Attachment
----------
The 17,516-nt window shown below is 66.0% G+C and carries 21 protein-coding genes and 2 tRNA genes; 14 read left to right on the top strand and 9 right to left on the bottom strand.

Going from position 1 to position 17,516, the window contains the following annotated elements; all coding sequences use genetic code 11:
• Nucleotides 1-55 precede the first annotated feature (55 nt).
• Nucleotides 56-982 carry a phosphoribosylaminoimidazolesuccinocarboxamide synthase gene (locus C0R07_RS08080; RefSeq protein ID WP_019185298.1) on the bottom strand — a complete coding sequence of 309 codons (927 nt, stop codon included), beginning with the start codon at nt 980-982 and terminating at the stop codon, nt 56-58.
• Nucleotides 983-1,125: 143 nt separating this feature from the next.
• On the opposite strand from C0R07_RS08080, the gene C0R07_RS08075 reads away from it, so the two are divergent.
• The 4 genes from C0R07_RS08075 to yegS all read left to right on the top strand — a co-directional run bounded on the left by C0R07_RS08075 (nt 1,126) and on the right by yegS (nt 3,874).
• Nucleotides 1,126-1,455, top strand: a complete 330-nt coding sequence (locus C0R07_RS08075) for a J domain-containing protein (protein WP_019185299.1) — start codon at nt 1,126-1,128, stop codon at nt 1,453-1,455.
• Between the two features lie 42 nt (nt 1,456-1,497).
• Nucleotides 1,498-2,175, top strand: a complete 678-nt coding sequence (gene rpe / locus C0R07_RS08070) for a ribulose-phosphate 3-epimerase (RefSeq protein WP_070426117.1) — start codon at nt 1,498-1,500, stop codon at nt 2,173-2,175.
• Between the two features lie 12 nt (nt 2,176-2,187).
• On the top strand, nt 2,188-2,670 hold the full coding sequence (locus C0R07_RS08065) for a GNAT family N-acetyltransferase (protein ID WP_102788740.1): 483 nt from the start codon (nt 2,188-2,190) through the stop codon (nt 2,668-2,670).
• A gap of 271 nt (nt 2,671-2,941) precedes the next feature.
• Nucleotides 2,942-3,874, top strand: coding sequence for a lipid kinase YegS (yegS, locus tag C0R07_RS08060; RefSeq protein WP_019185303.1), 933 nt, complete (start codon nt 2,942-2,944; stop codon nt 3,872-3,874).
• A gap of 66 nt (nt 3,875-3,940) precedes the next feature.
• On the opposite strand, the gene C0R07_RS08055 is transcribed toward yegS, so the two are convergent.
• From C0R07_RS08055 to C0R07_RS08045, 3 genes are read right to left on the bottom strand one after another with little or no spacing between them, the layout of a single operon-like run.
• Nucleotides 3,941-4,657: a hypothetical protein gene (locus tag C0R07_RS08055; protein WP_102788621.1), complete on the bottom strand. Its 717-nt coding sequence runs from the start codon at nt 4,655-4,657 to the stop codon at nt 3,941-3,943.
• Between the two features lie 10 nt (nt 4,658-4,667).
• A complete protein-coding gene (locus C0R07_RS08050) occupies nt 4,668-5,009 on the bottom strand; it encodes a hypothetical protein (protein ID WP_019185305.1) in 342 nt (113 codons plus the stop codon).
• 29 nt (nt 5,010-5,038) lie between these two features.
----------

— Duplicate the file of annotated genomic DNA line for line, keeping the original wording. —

The 17,516-nt window shown below is 66.0% G+C and carries 21 protein-coding genes and 2 tRNA genes; 14 read left to right on the top strand and 9 right to left on the bottom strand.

Going from position 1 to position 17,516, the window contains the following annotated elements; all coding sequences use genetic code 11:
• Nucleotides 1-55 precede the first annotated feature (55 nt).
• Nucleotides 56-982 carry a phosphoribosylaminoimidazolesuccinocarboxamide synthase gene (locus C0R07_RS08080; RefSeq protein ID WP_019185298.1) on the bottom strand — a complete coding sequence of 309 codons (927 nt, stop codon included), beginning with the start codon at nt 980-982 and terminating at the stop codon, nt 56-58.
• Nucleotides 983-1,125: 143 nt separating this feature from the next.
• On the opposite strand from C0R07_RS08080, the gene C0R07_RS08075 reads away from it, so the two are divergent.
• The 4 genes from C0R07_RS08075 to yegS all read left to right on the top strand — a co-directional run bounded on the left by C0R07_RS08075 (nt 1,126) and on the right by yegS (nt 3,874).
• Nucleotides 1,126-1,455, top strand: a complete 330-nt coding sequence (locus C0R07_RS08075) for a J domain-containing protein (protein WP_019185299.1) — start codon at nt 1,126-1,128, stop codon at nt 1,453-1,455.
• Between the two features lie 42 nt (nt 1,456-1,497).
• Nucleotides 1,498-2,175, top strand: a complete 678-nt coding sequence (gene rpe / locus C0R07_RS08070) for a ribulose-phosphate 3-epimerase (RefSeq protein WP_070426117.1) — start codon at nt 1,498-1,500, stop codon at nt 2,173-2,175.
• Between the two features lie 12 nt (nt 2,176-2,187).
• On the top strand, nt 2,188-2,670 hold the full coding sequence (locus C0R07_RS08065) for a GNAT family N-acetyltransferase (protein ID WP_102788740.1): 483 nt from the start codon (nt 2,188-2,190) through the stop codon (nt 2,668-2,670).
• A gap of 271 nt (nt 2,671-2,941) precedes the next feature.
• Nucleotides 2,942-3,874, top strand: coding sequence for a lipid kinase YegS (yegS, locus tag C0R07_RS08060; RefSeq protein WP_019185303.1), 933 nt, complete (start codon nt 2,942-2,944; stop codon nt 3,872-3,874).
• A gap of 66 nt (nt 3,875-3,940) precedes the next feature.
• On the opposite strand, the gene C0R07_RS08055 is transcribed toward yegS, so the two are convergent.
• From C0R07_RS08055 to C0R07_RS08045, 3 genes are read right to left on the bottom strand one after another with little or no spacing between them, the layout of a single operon-like run.
• Nucleotides 3,941-4,657: a hypothetical protein gene (locus tag C0R07_RS08055; protein WP_102788621.1), complete on the bottom strand. Its 717-nt coding sequence runs from the start codon at nt 4,655-4,657 to the stop codon at nt 3,941-3,943.
• Between the two features lie 10 nt (nt 4,658-4,667).
• A complete protein-coding gene (locus C0R07_RS08050) occupies nt 4,668-5,009 on the bottom strand; it encodes a hypothetical protein (protein ID WP_019185305.1) in 342 nt (113 codons plus the stop codon).
• 29 nt (nt 5,010-5,038) lie between these two features.